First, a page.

Our attorneys are experienced in representing victims of child sexual abuse at summer camps in civil lawsuits. If you or someone you know was a victim of child sexual abuse at a summer camp, please contact our law firm at (954) 641-2100 or send an email to sexual abuse attorney Adam Horowitz at adam@adamhorowitzlaw.com.

ARE YOUR KIDS SAFE FROM SEXUAL ABUSE AT SUMMER CAMP?

School is out and summer is here!

It’s the time of year when many parents send their kids off on that grand adventure: sleepaway camp. Summer camp can be an exciting time for kids, when they make new friends and get a taste of independence from their families.  Parents, too, often appreciate the weeks of sleep-away camp, for a variety of reasons.
summer camp sexual abuse

It is an enormous leap of faith for parents to hand their child over to a camp for sometimes weeks at a time. They have to trust that the child is in a supervised, safe environment with responsible adult leaders. But as we see every summer, no place is completely safe, not even the idyllic summer camp.

The fact is that no matter how picturesque the camp looks in its brochures, the risk of childhood sexual abuse in summer camp exists and it occurs more often than most people realize. No matter what we do to protect our children, there is always a risk that they may be harmed when they are away from us.  Sleepaway camps in particular pose some unique opportunities for sexual predators. Children are away from their parents, may be homesick and may not have made any friends, making them vulnerable to attention that they receive from older campers or staff.

In most states, there are laws in place to keep sexual predators out of day care centers and schools. Rarely do the same prohibitions apply in the summer camp setting.  Consider the following recent news stories:

1. A New York teenager is suing a sports camp alleging that a popular counselor sneaked into his bed while he was sleeping and sexually assaulted him in a cabin in 2006. According to the lawsuit, the counsel engaged in other inappropriate contact with campers, including “tweaking nipples, ‘bear hugging,’ tickling and rubbing up against boys.”

2. The family of 12-year old boy alleged that he and another camper were molested at a Pennsylvania sleep-away camp for Orthodox Jewish boys. Their lawsuit further alleges that the camp owner tried covering up the abuse and gave the counselor a bus ticket home to Canada.

3. In Texas, a counselor was convicted of sexually abusing two boys at Camp Stewart, one of the oldest camps in Texas. At least six civil lawsuits were filed.  The counselor, who was hired through an international agency, had publicly advocated on the internet having sex with anyone regardless of age or gender.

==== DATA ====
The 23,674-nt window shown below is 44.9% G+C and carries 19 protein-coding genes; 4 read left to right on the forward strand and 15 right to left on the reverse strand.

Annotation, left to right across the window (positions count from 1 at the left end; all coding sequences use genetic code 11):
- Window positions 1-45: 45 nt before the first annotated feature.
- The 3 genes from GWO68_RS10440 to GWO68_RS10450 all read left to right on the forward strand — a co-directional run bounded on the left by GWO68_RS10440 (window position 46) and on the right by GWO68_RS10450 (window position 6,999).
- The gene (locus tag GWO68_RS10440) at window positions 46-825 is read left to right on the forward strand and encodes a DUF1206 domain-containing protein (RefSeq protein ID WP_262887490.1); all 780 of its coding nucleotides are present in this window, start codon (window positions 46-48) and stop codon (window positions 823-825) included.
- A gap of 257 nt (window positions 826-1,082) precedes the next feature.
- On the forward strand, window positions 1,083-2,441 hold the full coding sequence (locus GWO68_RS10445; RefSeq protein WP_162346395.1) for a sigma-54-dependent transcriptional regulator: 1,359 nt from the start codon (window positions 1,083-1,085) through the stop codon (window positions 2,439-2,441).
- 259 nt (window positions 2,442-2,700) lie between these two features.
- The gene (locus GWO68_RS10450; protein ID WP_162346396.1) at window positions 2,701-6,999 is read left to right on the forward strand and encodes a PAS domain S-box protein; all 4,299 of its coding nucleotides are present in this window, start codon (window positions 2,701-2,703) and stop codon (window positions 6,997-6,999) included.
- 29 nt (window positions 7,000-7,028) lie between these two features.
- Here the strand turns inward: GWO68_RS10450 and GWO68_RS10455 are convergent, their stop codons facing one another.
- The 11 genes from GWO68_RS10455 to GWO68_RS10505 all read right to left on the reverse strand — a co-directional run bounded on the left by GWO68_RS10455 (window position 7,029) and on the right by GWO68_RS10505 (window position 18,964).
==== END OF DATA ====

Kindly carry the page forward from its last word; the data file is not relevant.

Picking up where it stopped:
There is no fool-proof way to protect your child from all harms while at summer camp. There are, however, some prudent considerations and questions to ask when selecting a camp:

  1. What risk-management procedures does the camp have in place?
  2. How are staff, counselors, and volunteers screened and selected? Are criminal background checks being performed prior to supervision?
  3. How are volunteers trained before they supervise camp-sponsored trips?
  4. What kind of discipline code is followed? Is it enforced? By whom?
  5. Are yelling, bullying, harassment, or physical force tolerated? How are incidents of violence and abuse handled?
  6. Do campers know who they can talk with and what to do if they feel unsafe?
  7. Are appropriate procedures in place to prevent teachers, counselors, and volunteers from being alone, one-on-one, with children?
  8. Are at least two counselors or adults present in each cabin at a sleep-away camp?
  9. On field trips, is there adequate supervision for the size of the group? Are there, for example, at least two staff members or volunteers for class trips of eight or ten students?
  10. Are age groups reasonably established and kept separate for activities and sleeping?

Our attorneys are experienced in representing victims of child sexual abuse at summer camps in civil lawsuits. If you or someone you know was a victim of child sexual abuse at a summer camp, please contact our law firm at (954) 641-2100 or send an email to sexual abuse attorney Adam Horowitz at adam@adamhorowitzlaw.com.